Territory of Iowa was an organized incorporated territory of the United States that existed from July 4, 1838, until December 28, 1846, when the southeastern portion of the territory was admitted to the Union as the State of Iowa. The remainder of the territory would have no organized territorial government until the Minnesota Territory was organized on March 3, 1849. [1 ] History [edit ]
Most of the area comprising the territory was originally part of the
Louisiana Purchase and was a part of the Missouri Territory. When Missouri became a state in 1821, this area (along with the Dakotas) effectively became unorganized territory. The area was closed to white settlers until the 1830s, after the Black Hawk War ended. It was attached to the Michigan Territory on June 28, 1834. At an extra session of the Sixth Legislative Assembly of Michigan held in September, 1834, the Iowa District was divided into two counties by running a line due west from the lower end of Rock Island in the Mississippi River. The territory north of this line (which started just south of the present-day Davenport) was named Dubuque County, and all south of it was Demoine County. When Michigan became a state in 1836 the area became the Iowa District of western Wisconsin Territory—the region west of the Mississippi River.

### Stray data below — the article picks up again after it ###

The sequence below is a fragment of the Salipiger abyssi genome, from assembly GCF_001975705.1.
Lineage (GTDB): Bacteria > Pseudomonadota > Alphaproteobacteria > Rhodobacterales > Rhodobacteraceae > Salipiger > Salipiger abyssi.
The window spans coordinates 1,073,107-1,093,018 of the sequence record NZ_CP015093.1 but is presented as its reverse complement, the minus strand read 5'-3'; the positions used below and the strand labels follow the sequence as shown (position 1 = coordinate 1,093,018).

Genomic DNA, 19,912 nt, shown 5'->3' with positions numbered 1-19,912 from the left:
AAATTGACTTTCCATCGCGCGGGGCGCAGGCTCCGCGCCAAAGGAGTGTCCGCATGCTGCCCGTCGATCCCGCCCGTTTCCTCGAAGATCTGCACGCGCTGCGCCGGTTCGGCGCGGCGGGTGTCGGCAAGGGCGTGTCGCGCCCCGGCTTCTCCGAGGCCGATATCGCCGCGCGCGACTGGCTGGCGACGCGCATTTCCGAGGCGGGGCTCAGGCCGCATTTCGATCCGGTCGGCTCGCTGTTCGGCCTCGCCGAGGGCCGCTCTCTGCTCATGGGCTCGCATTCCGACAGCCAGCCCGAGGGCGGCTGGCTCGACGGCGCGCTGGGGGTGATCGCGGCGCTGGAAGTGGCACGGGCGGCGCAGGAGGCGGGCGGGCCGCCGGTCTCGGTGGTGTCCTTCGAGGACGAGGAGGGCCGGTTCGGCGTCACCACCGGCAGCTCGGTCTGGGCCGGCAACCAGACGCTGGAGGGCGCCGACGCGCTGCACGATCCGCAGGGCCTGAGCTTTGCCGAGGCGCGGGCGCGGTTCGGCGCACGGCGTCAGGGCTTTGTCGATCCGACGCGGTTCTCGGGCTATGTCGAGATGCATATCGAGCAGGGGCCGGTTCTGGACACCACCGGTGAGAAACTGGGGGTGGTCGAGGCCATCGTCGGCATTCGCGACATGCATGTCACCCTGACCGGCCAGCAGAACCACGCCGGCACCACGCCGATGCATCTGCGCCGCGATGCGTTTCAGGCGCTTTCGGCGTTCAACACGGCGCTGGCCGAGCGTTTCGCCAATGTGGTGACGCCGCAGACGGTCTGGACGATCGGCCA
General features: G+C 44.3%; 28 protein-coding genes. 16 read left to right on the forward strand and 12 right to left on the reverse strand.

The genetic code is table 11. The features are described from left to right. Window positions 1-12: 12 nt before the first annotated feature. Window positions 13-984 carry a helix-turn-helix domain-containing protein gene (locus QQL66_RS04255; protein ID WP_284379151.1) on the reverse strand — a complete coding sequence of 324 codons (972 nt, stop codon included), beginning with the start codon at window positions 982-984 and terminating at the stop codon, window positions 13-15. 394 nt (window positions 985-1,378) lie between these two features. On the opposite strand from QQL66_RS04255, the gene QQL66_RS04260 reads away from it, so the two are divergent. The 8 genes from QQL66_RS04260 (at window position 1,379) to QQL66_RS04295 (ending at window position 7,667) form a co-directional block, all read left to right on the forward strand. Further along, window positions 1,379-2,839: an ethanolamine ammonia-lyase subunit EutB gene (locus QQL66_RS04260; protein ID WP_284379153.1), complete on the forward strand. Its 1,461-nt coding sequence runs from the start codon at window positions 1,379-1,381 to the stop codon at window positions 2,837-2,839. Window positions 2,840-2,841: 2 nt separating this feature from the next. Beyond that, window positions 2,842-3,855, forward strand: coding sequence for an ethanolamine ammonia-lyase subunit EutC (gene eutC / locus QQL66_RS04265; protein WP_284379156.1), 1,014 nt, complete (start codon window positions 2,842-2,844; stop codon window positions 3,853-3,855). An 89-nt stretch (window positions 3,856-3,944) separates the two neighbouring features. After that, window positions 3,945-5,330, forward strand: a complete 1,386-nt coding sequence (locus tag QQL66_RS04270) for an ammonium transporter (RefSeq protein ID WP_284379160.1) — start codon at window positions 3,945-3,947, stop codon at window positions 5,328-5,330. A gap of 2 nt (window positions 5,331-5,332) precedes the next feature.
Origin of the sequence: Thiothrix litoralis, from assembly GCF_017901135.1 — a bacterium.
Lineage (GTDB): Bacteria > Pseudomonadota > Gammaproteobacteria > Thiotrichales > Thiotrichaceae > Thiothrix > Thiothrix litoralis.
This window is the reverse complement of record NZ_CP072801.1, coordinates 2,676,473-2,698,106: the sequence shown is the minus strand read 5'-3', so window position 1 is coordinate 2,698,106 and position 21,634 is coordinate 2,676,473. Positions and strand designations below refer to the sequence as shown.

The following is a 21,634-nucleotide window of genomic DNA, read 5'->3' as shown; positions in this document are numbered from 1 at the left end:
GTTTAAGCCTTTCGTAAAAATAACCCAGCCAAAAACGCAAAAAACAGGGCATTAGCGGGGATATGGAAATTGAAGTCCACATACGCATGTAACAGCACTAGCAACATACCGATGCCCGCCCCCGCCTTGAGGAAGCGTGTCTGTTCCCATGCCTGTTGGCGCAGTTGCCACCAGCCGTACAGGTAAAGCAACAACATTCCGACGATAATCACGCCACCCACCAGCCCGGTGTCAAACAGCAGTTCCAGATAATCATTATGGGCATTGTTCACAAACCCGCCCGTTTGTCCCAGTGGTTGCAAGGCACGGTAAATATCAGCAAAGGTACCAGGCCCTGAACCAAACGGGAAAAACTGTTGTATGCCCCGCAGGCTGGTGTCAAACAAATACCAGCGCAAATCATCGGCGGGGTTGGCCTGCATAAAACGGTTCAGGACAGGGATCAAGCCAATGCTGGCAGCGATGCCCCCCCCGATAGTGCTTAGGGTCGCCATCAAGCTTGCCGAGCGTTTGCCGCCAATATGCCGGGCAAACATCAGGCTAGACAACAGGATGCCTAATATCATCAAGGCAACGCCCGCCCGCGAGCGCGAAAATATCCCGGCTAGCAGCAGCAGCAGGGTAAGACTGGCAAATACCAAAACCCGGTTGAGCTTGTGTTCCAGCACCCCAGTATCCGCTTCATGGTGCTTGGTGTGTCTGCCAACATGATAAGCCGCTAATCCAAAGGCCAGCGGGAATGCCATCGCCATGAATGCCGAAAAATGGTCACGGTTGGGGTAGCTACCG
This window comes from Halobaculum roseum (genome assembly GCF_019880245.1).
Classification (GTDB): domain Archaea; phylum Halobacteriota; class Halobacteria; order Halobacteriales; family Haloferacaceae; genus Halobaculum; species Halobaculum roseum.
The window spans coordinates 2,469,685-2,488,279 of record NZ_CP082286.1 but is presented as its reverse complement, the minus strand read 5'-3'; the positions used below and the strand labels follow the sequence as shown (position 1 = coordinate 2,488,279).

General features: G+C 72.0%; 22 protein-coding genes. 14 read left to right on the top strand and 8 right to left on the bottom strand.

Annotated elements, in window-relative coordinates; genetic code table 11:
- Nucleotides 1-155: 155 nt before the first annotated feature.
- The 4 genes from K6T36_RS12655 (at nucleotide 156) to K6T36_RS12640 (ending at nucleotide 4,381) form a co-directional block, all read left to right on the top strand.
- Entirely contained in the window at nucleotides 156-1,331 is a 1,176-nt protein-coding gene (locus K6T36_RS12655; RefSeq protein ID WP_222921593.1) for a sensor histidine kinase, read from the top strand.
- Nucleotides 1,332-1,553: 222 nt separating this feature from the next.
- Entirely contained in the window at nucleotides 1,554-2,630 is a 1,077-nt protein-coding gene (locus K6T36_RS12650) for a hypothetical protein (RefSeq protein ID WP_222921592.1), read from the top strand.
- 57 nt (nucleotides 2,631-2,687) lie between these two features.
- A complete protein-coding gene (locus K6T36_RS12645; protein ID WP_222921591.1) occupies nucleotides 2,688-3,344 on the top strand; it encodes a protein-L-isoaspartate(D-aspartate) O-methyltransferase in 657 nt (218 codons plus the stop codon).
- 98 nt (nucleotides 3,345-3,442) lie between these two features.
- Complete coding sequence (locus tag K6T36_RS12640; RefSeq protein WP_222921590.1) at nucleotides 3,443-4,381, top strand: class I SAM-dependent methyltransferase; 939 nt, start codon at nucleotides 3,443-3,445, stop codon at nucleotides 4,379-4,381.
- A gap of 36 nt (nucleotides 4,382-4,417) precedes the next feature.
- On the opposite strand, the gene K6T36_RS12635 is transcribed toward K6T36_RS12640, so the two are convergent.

The original boundaries of the territory, as established in 1838, included
Minnesota and parts of the Dakotas, covering about 194,000 square miles (500,000 km 2) of land. Burlington was the stop-gap capital; Iowa City was designated as the official territorial capital in 1841. [2 ] Governance [edit ] Governors of Iowa Territory [edit ] Secretaries of Iowa Territory [edit ] William B. Conway, appointed 1838; died in office, November 1839. James Clarke, appointed 1839. O.H.W. Stull, appointed 1841. Samuel J. Burr, appointed 1843. Jesse Williams, appointed 1845. Congressional delegates [edit ] See also [edit ] References [edit ] ^ "Chapter Two Founding Documents" (PDF). Legislative Manual Compiled for the Legislature of 2011-2012. Saint Paul, Minnesota: Office of the Minnesota Secretary of State. 2011. p. 46 . Retrieved 21 October 2013. "The movement to create a territorial government followed the formation of the states of Iowa and Wisconsin, when expanses of land were left without a formal government." ^ http://iagenweb.org/history/soi/soi31.htm External links [edit ]